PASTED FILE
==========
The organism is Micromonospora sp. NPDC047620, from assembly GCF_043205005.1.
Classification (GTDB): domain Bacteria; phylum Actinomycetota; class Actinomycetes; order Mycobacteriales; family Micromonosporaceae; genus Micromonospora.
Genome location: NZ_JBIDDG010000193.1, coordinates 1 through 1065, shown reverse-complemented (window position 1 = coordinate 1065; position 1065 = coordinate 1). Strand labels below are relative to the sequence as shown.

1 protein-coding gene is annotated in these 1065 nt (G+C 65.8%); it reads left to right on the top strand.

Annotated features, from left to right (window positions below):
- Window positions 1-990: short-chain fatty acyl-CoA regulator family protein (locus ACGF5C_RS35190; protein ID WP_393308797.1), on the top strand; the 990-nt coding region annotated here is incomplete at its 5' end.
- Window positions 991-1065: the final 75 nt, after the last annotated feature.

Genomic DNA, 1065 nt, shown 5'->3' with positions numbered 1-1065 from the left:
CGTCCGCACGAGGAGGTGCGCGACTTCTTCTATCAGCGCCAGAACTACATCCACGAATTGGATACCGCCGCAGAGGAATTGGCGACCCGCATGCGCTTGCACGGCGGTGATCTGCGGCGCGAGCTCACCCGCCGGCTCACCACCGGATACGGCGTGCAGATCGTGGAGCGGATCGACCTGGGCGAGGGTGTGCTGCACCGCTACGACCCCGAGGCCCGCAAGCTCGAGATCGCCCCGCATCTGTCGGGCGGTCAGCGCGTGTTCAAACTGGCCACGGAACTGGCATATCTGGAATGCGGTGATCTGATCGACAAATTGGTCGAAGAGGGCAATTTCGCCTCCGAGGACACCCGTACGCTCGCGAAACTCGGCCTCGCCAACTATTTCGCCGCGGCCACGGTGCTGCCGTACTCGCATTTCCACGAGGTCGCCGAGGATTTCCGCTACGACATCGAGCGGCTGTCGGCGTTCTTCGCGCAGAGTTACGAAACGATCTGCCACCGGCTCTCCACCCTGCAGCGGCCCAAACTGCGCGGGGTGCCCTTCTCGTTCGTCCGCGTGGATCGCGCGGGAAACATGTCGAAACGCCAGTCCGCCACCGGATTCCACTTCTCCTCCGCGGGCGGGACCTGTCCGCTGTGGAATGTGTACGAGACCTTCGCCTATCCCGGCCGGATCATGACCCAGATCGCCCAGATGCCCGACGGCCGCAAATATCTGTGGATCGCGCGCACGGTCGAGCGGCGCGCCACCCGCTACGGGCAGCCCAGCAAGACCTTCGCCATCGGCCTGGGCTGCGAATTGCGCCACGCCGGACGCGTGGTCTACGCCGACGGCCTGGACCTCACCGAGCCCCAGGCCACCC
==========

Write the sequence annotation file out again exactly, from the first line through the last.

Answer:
The organism is Micromonospora sp. NPDC047620, from assembly GCF_043205005.1.
Classification (GTDB): domain Bacteria; phylum Actinomycetota; class Actinomycetes; order Mycobacteriales; family Micromonosporaceae; genus Micromonospora.
Genome location: NZ_JBIDDG010000193.1, coordinates 1 through 1065, shown reverse-complemented (window position 1 = coordinate 1065; position 1065 = coordinate 1). Strand labels below are relative to the sequence as shown.

1 protein-coding gene is annotated in these 1065 nt (G+C 65.8%); it reads left to right on the top strand.

Annotated features, from left to right (window positions below):
- Window positions 1-990: short-chain fatty acyl-CoA regulator family protein (locus ACGF5C_RS35190; protein ID WP_393308797.1), on the top strand; the 990-nt coding region annotated here is incomplete at its 5' end.
- Window positions 991-1065: the final 75 nt, after the last annotated feature.

Genomic DNA, 1065 nt, shown 5'->3' with positions numbered 1-1065 from the left:
CGTCCGCACGAGGAGGTGCGCGACTTCTTCTATCAGCGCCAGAACTACATCCACGAATTGGATACCGCCGCAGAGGAATTGGCGACCCGCATGCGCTTGCACGGCGGTGATCTGCGGCGCGAGCTCACCCGCCGGCTCACCACCGGATACGGCGTGCAGATCGTGGAGCGGATCGACCTGGGCGAGGGTGTGCTGCACCGCTACGACCCCGAGGCCCGCAAGCTCGAGATCGCCCCGCATCTGTCGGGCGGTCAGCGCGTGTTCAAACTGGCCACGGAACTGGCATATCTGGAATGCGGTGATCTGATCGACAAATTGGTCGAAGAGGGCAATTTCGCCTCCGAGGACACCCGTACGCTCGCGAAACTCGGCCTCGCCAACTATTTCGCCGCGGCCACGGTGCTGCCGTACTCGCATTTCCACGAGGTCGCCGAGGATTTCCGCTACGACATCGAGCGGCTGTCGGCGTTCTTCGCGCAGAGTTACGAAACGATCTGCCACCGGCTCTCCACCCTGCAGCGGCCCAAACTGCGCGGGGTGCCCTTCTCGTTCGTCCGCGTGGATCGCGCGGGAAACATGTCGAAACGCCAGTCCGCCACCGGATTCCACTTCTCCTCCGCGGGCGGGACCTGTCCGCTGTGGAATGTGTACGAGACCTTCGCCTATCCCGGCCGGATCATGACCCAGATCGCCCAGATGCCCGACGGCCGCAAATATCTGTGGATCGCGCGCACGGTCGAGCGGCGCGCCACCCGCTACGGGCAGCCCAGCAAGACCTTCGCCATCGGCCTGGGCTGCGAATTGCGCCACGCCGGACGCGTGGTCTACGCCGACGGCCTGGACCTCACCGAGCCCCAGGCCACCC